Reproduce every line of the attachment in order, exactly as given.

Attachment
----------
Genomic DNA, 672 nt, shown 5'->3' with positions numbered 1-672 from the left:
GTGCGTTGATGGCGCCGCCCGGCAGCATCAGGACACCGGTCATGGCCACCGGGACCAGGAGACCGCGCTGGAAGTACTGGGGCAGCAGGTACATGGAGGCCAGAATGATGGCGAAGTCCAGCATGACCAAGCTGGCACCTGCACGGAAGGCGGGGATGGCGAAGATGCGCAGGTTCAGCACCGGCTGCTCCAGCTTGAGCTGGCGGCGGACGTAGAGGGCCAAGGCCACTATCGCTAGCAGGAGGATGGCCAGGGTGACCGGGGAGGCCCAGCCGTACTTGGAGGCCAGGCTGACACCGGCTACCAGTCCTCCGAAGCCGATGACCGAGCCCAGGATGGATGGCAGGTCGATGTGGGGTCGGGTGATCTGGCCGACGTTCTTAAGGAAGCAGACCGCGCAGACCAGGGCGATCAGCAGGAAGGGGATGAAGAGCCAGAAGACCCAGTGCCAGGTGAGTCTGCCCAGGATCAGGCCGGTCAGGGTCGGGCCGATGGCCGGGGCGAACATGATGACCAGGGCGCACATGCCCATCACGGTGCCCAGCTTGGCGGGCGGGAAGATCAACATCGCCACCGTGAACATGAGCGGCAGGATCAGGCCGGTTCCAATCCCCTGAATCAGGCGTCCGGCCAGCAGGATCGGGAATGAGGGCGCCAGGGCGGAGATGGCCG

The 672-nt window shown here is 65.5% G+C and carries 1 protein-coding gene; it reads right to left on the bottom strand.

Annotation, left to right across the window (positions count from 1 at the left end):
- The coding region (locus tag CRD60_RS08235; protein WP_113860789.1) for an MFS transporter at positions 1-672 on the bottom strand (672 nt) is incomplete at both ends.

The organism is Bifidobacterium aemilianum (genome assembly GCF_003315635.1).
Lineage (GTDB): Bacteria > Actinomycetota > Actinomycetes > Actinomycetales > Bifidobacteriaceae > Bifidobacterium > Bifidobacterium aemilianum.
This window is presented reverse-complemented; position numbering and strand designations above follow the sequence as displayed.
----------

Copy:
Genomic DNA, 672 nt, shown 5'->3' with positions numbered 1-672 from the left:
GTGCGTTGATGGCGCCGCCCGGCAGCATCAGGACACCGGTCATGGCCACCGGGACCAGGAGACCGCGCTGGAAGTACTGGGGCAGCAGGTACATGGAGGCCAGAATGATGGCGAAGTCCAGCATGACCAAGCTGGCACCTGCACGGAAGGCGGGGATGGCGAAGATGCGCAGGTTCAGCACCGGCTGCTCCAGCTTGAGCTGGCGGCGGACGTAGAGGGCCAAGGCCACTATCGCTAGCAGGAGGATGGCCAGGGTGACCGGGGAGGCCCAGCCGTACTTGGAGGCCAGGCTGACACCGGCTACCAGTCCTCCGAAGCCGATGACCGAGCCCAGGATGGATGGCAGGTCGATGTGGGGTCGGGTGATCTGGCCGACGTTCTTAAGGAAGCAGACCGCGCAGACCAGGGCGATCAGCAGGAAGGGGATGAAGAGCCAGAAGACCCAGTGCCAGGTGAGTCTGCCCAGGATCAGGCCGGTCAGGGTCGGGCCGATGGCCGGGGCGAACATGATGACCAGGGCGCACATGCCCATCACGGTGCCCAGCTTGGCGGGCGGGAAGATCAACATCGCCACCGTGAACATGAGCGGCAGGATCAGGCCGGTTCCAATCCCCTGAATCAGGCGTCCGGCCAGCAGGATCGGGAATGAGGGCGCCAGGGCGGAGATGGCCG

The 672-nt window shown here is 65.5% G+C and carries 1 protein-coding gene; it reads right to left on the bottom strand.

Annotation, left to right across the window (positions count from 1 at the left end):
- The coding region (locus tag CRD60_RS08235; protein WP_113860789.1) for an MFS transporter at positions 1-672 on the bottom strand (672 nt) is incomplete at both ends.

The organism is Bifidobacterium aemilianum (genome assembly GCF_003315635.1).
Lineage (GTDB): Bacteria > Actinomycetota > Actinomycetes > Actinomycetales > Bifidobacteriaceae > Bifidobacterium > Bifidobacterium aemilianum.
This window is presented reverse-complemented; position numbering and strand designations above follow the sequence as displayed.